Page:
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The case for staying at work a decade - or more - longer
IN the 2015 film The Intern, Robert De Niro plays a 70-year-old widower who becomes a father figure to employees at a technology startup after he joins an intern programme for senior citizens.
The narrative is schmaltzy. In real life, many older workers report that their charms fall flat with millennials. But the film highlights a growing trend of 70-somethings resisting retirement and trying to maintain the income, camaraderie and sense of meaning that work brings, but which enforced leisure does not.
I was raised by parents who both dreaded retirement. My mother lied about her age into her 70s to keep her job and pay the mortgage; my father wrote his last magazine column from his death bed. So I'm sympathetic to the proposal by the Centre for Social Justice (CSJ), a UK think-tank, that Britain's state pension age should rise to 75 by 2035, rather than to 68 by 2044, as is now planned.
Not only are pensions set to eat up an increasing share of national income, there is also mounting evidence that retirement can be bad for us, especially if we enjoy our jobs. The US MacArthur Study of Successful Ageing found that people who felt useful in their 70s were significantly less likely to develop health problems than those who didn't; one study in France even suggested that working longer can lower the risk of developing dementia.
The irony is that the dream of early retirement on the golf course was marketed to executives in the 70s, just at the time when life expectancy at 65 had started to rise because people were giving up smoking.
Of today's 65-year-olds, some will have 30 more years to go. An institutional pension age can fix in our heads (and those of our employers) the idea that we are washed up at 65, which is at odds with the fact that one in four Brits and two in five Americans, are now "unretiring".
Different experiences across the world suggest that working longer is feasible: 84 per cent of 55- to 64-year-olds are still working in Iceland, 78 per cent in New Zealand and 76 per cent in Sweden. The UK trails at 64 per cent. If the UK in 2017 had matched the older workers' employment rate of New Zealand, according to analysis by PwC, it could have added almost 9 per cent to its gross domestic product.
But it's not always easy to find a job after 55, let alone at 70. Countries with higher employment rates for older workers have often invested in teaching digital skills, something employers fear older workers lack. Some also have more comprehensive state care systems, which mean fewer people struggle to combine work with caring for elderly relatives. In Sweden, 8 per cent of adults are working as informal carers, compared with 15 per cent in the UK.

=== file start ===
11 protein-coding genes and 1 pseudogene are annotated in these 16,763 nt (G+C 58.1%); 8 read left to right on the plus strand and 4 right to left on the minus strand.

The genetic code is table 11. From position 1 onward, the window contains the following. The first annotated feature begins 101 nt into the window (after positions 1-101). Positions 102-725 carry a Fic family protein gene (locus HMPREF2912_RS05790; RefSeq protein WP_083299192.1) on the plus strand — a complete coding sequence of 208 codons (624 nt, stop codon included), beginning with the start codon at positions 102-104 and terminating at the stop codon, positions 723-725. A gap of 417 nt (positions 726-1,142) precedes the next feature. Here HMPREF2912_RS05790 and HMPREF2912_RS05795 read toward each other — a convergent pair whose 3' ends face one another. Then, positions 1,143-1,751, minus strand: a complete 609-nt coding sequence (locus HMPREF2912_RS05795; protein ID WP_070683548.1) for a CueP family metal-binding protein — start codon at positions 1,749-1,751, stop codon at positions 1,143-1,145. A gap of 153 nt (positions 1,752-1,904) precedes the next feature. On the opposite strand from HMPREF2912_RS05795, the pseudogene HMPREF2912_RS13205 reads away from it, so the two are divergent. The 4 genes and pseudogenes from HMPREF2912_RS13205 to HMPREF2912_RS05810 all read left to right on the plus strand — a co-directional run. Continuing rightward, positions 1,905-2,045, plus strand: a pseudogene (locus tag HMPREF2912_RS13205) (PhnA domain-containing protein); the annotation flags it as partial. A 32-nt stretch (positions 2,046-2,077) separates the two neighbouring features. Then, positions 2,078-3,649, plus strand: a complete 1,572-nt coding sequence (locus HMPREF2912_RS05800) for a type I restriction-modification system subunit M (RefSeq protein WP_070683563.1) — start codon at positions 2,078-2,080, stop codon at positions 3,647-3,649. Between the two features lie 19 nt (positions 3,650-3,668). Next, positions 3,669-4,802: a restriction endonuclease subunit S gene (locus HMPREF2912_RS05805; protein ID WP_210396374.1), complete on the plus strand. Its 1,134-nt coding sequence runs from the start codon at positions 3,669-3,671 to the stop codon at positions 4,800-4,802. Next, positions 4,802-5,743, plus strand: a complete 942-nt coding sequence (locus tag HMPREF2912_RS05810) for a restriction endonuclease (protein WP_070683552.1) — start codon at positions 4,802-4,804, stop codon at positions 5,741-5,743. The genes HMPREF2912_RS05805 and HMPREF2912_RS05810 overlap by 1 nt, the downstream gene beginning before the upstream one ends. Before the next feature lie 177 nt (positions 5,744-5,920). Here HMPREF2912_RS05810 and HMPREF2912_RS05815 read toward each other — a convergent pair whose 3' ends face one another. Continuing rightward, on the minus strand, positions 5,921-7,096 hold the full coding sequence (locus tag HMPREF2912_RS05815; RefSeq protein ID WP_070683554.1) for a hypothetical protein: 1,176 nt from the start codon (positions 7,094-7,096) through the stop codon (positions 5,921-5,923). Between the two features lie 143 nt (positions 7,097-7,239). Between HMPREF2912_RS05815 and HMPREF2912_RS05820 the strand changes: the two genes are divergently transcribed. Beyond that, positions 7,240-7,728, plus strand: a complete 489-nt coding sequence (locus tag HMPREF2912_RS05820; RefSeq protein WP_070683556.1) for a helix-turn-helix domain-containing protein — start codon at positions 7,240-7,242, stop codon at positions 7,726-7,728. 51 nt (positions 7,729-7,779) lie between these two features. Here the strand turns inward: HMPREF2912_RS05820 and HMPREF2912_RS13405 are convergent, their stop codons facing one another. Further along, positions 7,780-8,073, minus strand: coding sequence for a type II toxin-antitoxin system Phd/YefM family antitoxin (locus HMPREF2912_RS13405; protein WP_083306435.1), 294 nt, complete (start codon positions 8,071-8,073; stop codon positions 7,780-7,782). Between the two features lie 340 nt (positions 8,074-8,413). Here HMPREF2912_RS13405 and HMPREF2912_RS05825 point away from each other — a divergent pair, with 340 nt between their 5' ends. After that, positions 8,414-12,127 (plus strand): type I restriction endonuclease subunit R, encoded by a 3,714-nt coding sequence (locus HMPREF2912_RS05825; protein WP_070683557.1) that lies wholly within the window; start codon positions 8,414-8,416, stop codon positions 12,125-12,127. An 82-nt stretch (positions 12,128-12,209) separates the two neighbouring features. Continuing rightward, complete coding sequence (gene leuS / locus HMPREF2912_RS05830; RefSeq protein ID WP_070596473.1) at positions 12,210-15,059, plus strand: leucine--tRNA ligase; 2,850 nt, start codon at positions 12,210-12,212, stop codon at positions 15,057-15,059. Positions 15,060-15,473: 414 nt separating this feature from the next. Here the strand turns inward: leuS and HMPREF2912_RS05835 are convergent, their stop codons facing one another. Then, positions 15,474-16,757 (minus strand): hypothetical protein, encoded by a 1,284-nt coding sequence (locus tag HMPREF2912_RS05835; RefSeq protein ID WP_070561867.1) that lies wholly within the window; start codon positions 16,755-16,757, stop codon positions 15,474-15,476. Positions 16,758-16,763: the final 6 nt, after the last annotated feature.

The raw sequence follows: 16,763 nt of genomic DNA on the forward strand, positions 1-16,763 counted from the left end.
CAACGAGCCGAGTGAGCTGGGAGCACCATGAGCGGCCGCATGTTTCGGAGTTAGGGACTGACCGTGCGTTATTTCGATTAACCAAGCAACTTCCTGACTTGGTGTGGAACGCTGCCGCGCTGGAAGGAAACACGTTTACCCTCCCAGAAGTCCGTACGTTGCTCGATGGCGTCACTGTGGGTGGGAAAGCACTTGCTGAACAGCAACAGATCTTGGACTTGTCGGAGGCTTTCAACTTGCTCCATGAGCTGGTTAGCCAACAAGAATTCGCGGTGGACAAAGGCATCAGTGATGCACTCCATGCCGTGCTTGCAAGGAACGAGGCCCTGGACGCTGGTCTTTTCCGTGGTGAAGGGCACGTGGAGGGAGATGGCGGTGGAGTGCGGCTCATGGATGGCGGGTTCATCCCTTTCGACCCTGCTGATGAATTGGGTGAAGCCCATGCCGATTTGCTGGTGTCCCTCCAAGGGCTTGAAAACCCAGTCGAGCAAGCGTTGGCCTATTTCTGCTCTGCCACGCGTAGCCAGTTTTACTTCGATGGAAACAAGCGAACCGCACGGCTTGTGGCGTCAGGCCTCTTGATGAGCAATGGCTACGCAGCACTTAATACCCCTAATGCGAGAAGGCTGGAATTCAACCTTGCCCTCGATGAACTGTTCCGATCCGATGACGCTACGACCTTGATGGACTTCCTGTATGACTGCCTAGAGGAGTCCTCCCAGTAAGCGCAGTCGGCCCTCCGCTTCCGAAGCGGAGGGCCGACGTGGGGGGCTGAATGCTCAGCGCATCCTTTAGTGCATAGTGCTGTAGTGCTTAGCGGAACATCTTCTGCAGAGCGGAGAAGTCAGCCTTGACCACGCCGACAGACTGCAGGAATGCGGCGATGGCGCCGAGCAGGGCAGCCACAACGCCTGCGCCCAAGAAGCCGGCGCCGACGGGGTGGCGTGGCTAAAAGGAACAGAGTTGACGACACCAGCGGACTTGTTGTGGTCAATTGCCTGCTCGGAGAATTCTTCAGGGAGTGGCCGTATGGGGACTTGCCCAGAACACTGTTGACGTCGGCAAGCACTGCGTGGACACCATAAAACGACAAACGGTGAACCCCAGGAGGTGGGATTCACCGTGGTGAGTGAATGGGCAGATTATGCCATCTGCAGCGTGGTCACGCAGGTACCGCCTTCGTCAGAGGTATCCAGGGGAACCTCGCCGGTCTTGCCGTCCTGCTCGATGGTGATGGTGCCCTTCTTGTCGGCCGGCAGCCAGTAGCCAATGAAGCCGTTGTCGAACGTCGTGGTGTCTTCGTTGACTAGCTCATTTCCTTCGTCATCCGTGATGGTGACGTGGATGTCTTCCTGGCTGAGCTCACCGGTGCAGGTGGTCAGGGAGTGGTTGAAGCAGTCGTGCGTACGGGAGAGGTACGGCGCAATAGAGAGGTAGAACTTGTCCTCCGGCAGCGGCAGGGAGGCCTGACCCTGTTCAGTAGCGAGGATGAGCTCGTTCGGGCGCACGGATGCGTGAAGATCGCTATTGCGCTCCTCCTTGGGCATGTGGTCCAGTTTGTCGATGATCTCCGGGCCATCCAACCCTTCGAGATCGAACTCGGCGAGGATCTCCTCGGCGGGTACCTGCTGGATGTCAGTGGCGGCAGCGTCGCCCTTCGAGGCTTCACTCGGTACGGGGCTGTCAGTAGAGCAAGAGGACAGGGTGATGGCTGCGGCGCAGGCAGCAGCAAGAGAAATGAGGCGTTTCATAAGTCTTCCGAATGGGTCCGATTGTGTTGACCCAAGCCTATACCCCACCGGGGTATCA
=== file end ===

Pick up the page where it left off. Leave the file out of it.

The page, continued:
Not everyone benefits from working longer, especially if their job is repetitive and stressful. Nor is it fair to ask everyone to work to 75, given the growing gaps in healthy life expectancy between different income groups. People living in south-east England, for example, are likely to enjoy eight more years of life free from disability than those living in the poorer north-east.
There's another problem: the people who may find work most easily in their 70s are professionals with good qualifications, helped by organisations such as Encore, which matches retirees to non-profits.
But the people who most need state pensions are the ones who have spent their lives in low-paid, insecure jobs that get harder to come by, especially if they're physically demanding.
Pension ages should certainly keep pace with average life expectancy. But to postpone the pension age further would require a revolution in employer attitudes, and effective life-long learning to help people re-energise and reskill. Singapore's inspiring Skills Future programme gives a voucher to every citizen to spend on a vast array of approved training courses with no upper age limit. However, it's very expensive.
Other countries could start by prioritising those who didn't do well at school the first time round, and who don't have the requisite networks to find another job later in life. I'm thinking of care workers in particular - often women - whose interpersonal skills are becoming more important as artificial intelligence takes over many cognitive tasks. But we are not good at teaching such emotional intelligence, nor at helping people who have it move up the employment ladder. The best way to learn is often on the job: but few companies are keen to train people over 50.
The UK government is not about to raise the pension age any time soon. But the CSJ has done us a service if it starts to change the way we all think about retirement. Why should judges retire at 70, just when they are starting to become wise? Why should university professors continue to inspire students into their 80s but business executives be put out to pasture at 65?
As we approach the fourth industrial revolution, it's often assumed that robots will displace humans and that the oldest of our species should make way for the younger generation. In reality, however, retiring baby boomers and falling birth rates in many countries are throwing up skills shortages. Some companies already retain the wisdom and institutional memory of older workers by offering them part-time roles outside of line management. But it should also be acceptable to start again and take on new challenges.
Mr De Niro's character was on an intern programme for senior citizens. As far as I know, no such programme exists in real life. Perhaps it should. FT
The writer is the author of Extra Time: Ten Lessons For An Ageing World.